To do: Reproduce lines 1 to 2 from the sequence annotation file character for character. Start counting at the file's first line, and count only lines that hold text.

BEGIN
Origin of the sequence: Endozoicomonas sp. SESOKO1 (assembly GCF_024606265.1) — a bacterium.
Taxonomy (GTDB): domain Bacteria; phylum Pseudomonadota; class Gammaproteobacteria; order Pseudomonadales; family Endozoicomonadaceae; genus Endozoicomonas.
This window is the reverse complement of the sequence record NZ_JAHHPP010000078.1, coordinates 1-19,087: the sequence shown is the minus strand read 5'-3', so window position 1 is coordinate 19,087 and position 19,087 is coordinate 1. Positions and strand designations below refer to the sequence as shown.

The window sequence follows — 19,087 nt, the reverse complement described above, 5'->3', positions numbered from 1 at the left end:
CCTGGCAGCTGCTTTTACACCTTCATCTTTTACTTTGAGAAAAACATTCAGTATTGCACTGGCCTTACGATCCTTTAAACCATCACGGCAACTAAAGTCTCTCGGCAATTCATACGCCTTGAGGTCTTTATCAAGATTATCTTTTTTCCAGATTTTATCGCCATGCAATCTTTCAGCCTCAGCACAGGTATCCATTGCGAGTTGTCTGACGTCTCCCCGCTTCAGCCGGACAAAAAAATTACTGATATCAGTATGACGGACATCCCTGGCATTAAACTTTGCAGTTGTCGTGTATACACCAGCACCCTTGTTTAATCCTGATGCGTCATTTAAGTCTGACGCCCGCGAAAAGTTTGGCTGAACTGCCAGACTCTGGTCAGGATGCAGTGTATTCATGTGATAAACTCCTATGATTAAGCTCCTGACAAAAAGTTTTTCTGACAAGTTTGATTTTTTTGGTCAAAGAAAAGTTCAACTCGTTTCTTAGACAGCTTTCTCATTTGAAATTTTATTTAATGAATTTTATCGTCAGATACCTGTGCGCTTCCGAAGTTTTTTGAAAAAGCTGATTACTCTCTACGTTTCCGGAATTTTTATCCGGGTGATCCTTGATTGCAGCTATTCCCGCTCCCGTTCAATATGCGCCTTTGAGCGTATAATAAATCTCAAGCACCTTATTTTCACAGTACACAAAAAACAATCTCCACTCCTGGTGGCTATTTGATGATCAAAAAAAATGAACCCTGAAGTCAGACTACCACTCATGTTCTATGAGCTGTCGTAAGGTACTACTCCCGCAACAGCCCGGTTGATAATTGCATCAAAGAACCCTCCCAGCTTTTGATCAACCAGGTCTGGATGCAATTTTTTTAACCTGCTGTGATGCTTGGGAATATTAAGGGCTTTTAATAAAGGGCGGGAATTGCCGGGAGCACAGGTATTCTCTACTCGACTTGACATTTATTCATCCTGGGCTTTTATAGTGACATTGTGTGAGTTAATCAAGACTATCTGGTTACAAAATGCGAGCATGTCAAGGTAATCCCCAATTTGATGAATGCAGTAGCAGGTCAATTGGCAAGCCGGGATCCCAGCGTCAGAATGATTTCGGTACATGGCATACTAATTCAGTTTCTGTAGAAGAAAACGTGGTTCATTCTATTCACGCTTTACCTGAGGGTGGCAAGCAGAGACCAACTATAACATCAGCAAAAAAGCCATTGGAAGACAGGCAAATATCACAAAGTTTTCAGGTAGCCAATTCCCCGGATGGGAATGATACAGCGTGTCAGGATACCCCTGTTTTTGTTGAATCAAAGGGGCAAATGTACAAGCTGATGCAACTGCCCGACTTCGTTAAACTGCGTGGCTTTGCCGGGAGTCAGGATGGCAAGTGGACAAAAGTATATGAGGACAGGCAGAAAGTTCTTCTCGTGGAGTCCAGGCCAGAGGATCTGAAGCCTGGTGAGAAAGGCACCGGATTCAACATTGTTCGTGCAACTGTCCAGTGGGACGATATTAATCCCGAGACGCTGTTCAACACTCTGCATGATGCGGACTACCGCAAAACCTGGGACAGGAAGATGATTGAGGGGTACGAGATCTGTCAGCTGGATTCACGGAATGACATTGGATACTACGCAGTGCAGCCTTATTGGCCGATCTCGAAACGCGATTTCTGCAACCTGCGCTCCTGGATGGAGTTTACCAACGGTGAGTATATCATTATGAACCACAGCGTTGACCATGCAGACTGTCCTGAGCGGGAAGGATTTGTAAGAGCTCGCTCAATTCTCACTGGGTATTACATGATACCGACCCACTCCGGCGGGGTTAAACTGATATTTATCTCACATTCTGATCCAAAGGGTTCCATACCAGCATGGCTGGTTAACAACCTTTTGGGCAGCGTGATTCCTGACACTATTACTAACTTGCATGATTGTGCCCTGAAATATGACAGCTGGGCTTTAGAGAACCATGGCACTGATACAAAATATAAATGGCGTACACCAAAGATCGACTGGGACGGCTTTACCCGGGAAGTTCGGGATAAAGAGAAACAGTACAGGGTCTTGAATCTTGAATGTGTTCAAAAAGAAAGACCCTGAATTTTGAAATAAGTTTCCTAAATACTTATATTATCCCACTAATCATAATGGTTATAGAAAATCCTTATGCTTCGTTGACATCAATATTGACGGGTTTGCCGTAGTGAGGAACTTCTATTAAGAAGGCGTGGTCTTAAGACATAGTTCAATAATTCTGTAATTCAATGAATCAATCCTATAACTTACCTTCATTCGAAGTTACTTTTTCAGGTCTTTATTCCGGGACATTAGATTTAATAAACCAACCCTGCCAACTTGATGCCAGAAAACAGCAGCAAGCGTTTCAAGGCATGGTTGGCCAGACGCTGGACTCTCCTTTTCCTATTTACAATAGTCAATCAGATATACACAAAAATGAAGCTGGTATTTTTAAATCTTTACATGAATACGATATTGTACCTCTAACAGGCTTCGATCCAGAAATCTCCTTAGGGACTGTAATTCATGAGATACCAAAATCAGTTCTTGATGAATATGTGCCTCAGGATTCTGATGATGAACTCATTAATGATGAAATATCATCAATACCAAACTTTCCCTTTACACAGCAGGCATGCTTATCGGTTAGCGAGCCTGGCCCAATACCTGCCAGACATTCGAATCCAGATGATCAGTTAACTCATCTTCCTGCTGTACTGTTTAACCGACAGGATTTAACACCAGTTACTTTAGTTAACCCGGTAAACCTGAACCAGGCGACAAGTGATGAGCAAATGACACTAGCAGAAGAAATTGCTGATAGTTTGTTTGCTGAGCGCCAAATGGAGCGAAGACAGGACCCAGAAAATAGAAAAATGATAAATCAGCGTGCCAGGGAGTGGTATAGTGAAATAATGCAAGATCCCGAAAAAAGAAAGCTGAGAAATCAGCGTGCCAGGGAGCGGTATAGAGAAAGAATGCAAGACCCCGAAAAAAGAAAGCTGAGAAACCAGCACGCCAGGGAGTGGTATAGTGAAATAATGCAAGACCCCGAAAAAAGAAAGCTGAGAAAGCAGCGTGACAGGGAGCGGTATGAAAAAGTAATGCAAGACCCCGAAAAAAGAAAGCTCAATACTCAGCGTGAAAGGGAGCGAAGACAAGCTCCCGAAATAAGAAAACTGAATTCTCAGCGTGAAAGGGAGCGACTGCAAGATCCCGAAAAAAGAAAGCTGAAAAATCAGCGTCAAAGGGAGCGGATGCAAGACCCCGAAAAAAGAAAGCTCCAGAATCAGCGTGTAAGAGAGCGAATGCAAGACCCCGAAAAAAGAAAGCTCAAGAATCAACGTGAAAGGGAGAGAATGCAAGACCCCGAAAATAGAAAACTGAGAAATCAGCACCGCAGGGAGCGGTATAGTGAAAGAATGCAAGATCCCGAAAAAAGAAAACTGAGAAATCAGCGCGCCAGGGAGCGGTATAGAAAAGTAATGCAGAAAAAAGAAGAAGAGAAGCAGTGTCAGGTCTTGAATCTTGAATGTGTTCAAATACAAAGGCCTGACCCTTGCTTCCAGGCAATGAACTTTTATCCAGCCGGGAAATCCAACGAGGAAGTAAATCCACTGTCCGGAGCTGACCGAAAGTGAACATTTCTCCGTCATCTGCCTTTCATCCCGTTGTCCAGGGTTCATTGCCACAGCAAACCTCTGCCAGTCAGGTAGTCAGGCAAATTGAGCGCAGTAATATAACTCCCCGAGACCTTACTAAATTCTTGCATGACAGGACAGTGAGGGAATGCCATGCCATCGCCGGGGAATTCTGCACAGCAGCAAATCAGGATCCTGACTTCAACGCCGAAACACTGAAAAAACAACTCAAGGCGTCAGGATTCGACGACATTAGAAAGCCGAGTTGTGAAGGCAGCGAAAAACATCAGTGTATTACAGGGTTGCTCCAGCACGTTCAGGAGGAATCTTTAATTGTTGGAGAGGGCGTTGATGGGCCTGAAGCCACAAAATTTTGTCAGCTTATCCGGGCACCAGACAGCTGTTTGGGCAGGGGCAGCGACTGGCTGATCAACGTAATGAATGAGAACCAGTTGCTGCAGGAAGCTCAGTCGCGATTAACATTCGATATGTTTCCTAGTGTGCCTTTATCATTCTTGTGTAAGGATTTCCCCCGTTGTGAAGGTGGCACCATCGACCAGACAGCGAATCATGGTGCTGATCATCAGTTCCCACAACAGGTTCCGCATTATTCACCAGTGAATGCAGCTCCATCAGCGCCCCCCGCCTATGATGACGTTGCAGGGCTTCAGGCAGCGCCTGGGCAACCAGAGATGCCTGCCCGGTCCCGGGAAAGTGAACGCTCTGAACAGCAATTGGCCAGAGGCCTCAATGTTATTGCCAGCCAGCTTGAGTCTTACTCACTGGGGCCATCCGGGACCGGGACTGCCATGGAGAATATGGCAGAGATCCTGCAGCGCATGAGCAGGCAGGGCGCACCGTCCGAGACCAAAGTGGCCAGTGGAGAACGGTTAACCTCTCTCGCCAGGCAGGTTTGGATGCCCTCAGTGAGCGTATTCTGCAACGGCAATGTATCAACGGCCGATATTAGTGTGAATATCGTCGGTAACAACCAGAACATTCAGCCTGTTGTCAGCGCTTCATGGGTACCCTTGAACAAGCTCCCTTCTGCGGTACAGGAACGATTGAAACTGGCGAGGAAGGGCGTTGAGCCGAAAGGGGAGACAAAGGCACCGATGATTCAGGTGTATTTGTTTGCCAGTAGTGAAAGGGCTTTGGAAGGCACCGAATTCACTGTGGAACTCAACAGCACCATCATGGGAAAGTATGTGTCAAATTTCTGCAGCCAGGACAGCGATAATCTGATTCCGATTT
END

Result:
Origin of the sequence: Endozoicomonas sp. SESOKO1 (assembly GCF_024606265.1) — a bacterium.
Taxonomy (GTDB): domain Bacteria; phylum Pseudomonadota; class Gammaproteobacteria; order Pseudomonadales; family Endozoicomonadaceae; genus Endozoicomonas.